Innovation in the public sector has climbed to the top of government agendas with ambitions to make public administration flexible in the face of societal ruptures. There is a growing body of research which tries to identify how institutions and systems respond to surprises, uncertainty and errors. Studies also provide insights on how different institutional conditions enable individuals and organisations to respond to profound change. In my recent article in Policy & Politics, I argue that organisation theory may help to serve as a bridge between theory and practice linking scholarship to the realities of practice, concerned not just with how things are, but how things might be. Given certain goals, such as innovation in public organisations, organisation designers would thus be capable of recommending structural solutions. Continue reading →
This quarter’s collection highlights three of our most popular and highly cited articles in 2021 which, based on their readership and citation levels, have clearly made an important contribution to their fields.
The first article, A theoretical framework for studying the co-creation of innovative solutions and public value, forms an introduction to the special issue on co-creation in public policy and governance, guest edited by Jacob Torfing, Ewan Ferlie, Tina Jukić and Edoardo Ongaro, published in April 2021. The central proposition is that the concept of public value carries unexploited potential as a ‘game changer’ for advancing the co-creation of innovative solutions in the public sector. They argue that it allows us to appreciate the many different public and private actors, including service users, citizens and civil society organisations, which can contribute to the production of public value. The authors quip that co-creation is the “new black” because it mobilises societal resources, enhances innovation and builds joint ownership over new public value outcomes. Continue reading →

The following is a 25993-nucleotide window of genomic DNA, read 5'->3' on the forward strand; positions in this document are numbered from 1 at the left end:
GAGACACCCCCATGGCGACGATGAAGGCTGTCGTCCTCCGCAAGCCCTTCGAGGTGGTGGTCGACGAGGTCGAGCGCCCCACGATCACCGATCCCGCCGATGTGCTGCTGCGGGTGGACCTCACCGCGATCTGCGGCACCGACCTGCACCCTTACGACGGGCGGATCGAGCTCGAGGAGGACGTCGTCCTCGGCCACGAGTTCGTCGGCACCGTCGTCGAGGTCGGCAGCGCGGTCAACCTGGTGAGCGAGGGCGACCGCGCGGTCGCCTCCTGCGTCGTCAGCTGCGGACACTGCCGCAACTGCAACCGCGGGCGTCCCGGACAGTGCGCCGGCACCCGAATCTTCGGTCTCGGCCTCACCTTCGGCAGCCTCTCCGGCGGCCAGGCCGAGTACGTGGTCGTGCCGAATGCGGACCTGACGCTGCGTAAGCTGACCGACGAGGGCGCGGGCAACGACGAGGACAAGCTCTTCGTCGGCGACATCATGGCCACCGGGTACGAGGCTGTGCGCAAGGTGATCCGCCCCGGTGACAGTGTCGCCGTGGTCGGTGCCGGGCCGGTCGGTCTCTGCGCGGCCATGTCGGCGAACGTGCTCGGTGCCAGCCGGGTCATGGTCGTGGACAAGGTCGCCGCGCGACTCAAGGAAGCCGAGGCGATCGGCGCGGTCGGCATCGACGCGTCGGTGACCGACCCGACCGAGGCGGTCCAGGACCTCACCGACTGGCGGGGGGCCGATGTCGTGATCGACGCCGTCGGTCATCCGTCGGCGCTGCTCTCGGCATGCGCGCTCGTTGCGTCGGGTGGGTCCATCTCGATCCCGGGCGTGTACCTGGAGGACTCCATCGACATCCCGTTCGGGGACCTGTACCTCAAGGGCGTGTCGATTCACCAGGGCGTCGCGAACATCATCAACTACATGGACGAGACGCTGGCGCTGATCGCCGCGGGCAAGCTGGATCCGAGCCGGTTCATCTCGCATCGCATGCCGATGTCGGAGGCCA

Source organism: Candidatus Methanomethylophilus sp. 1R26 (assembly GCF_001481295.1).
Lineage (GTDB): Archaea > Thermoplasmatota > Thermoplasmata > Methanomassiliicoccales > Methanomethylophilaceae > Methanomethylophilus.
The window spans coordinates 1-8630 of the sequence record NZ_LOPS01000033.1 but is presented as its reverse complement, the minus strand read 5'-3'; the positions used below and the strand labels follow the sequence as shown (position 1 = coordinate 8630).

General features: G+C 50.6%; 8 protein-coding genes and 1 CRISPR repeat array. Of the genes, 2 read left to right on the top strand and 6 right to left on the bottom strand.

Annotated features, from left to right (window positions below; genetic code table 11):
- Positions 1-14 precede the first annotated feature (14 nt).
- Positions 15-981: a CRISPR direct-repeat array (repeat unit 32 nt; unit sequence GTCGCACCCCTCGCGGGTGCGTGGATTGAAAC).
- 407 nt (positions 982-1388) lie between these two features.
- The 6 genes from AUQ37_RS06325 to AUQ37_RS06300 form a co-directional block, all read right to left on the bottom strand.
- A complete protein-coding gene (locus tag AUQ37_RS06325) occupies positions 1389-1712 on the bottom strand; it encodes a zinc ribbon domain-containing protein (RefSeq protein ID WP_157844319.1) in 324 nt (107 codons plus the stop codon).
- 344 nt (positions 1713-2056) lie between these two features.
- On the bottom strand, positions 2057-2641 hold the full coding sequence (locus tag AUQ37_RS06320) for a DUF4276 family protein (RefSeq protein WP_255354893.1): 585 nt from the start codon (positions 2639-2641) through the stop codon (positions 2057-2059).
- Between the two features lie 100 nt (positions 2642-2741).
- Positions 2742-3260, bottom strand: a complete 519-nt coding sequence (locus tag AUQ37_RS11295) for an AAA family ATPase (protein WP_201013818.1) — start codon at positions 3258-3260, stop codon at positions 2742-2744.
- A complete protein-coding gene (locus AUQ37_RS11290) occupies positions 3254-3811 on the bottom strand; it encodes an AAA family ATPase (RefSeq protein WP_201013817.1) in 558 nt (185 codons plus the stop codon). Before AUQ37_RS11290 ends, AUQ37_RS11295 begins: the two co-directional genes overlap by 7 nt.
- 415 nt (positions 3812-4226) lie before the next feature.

Special issue blog series on strategic management of the transition to public sector co-creation
Jacob Torfing, Ewan Ferlie, Tina Jukić and Edoardo Ongaro
During the 1980s and early 1990s, we were consistently told that the public sector was ossified, incompetent and unimaginative, and squandered value produced by the hard-working and innovative private sector. Government was the problem, not the solution, and we should therefore have less state and more market. The neoliberal onslaught on the public sector had begun and public employees gradually developed an inferiority complex.
This nightmarish development was reversed by Mark Moore’s Creating Public Value (1995) who insisted that the public sector creates its own distinctive value. The public sector creates ‘public value’ defined as what has value for the public and public values. Public managers are not merely engaged in securing compliance with bureaucratic rules, but are entrepreneurs engaged in the exploration of new and better service and policy solutions. In this way, the public sector was redeemed and public managers could re-describe themselves as proud guardians of the public interest and producers of public value. Continue reading →